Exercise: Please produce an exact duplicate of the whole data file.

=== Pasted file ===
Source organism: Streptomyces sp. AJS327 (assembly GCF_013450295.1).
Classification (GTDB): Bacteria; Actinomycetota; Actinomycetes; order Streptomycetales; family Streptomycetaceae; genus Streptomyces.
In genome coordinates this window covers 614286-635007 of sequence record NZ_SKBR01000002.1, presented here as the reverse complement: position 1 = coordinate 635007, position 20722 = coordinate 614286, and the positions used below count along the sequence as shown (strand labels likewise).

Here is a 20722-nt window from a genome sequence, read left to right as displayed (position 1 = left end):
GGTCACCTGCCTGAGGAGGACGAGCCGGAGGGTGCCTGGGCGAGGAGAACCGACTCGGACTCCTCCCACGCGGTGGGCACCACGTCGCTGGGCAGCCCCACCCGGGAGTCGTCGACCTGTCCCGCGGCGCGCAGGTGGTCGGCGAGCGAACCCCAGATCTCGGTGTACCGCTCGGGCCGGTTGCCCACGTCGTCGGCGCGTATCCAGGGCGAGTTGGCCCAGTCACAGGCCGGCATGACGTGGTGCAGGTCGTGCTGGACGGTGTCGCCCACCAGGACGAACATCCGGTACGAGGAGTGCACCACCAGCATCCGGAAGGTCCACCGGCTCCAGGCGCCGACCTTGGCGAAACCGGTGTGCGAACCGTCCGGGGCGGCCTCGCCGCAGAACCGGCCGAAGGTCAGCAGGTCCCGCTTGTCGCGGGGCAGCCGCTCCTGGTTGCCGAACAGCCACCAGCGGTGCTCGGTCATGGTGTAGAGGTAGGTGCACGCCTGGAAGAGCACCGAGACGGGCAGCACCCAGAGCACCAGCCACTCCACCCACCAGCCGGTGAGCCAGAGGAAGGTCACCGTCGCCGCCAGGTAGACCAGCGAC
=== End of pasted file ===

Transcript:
Source organism: Streptomyces sp. AJS327 (assembly GCF_013450295.1).
Classification (GTDB): Bacteria; Actinomycetota; Actinomycetes; order Streptomycetales; family Streptomycetaceae; genus Streptomyces.
In genome coordinates this window covers 614286-635007 of sequence record NZ_SKBR01000002.1, presented here as the reverse complement: position 1 = coordinate 635007, position 20722 = coordinate 614286, and the positions used below count along the sequence as shown (strand labels likewise).

Here is a 20722-nt window from a genome sequence, read left to right as displayed (position 1 = left end):
GGTCACCTGCCTGAGGAGGACGAGCCGGAGGGTGCCTGGGCGAGGAGAACCGACTCGGACTCCTCCCACGCGGTGGGCACCACGTCGCTGGGCAGCCCCACCCGGGAGTCGTCGACCTGTCCCGCGGCGCGCAGGTGGTCGGCGAGCGAACCCCAGATCTCGGTGTACCGCTCGGGCCGGTTGCCCACGTCGTCGGCGCGTATCCAGGGCGAGTTGGCCCAGTCACAGGCCGGCATGACGTGGTGCAGGTCGTGCTGGACGGTGTCGCCCACCAGGACGAACATCCGGTACGAGGAGTGCACCACCAGCATCCGGAAGGTCCACCGGCTCCAGGCGCCGACCTTGGCGAAACCGGTGTGCGAACCGTCCGGGGCGGCCTCGCCGCAGAACCGGCCGAAGGTCAGCAGGTCCCGCTTGTCGCGGGGCAGCCGCTCCTGGTTGCCGAACAGCCACCAGCGGTGCTCGGTCATGGTGTAGAGGTAGGTGCACGCCTGGAAGAGCACCGAGACGGGCAGCACCCAGAGCACCAGCCACTCCACCCACCAGCCGGTGAGCCAGAGGAAGGTCACCGTCGCCGCCAGGTAGACCAGCGAC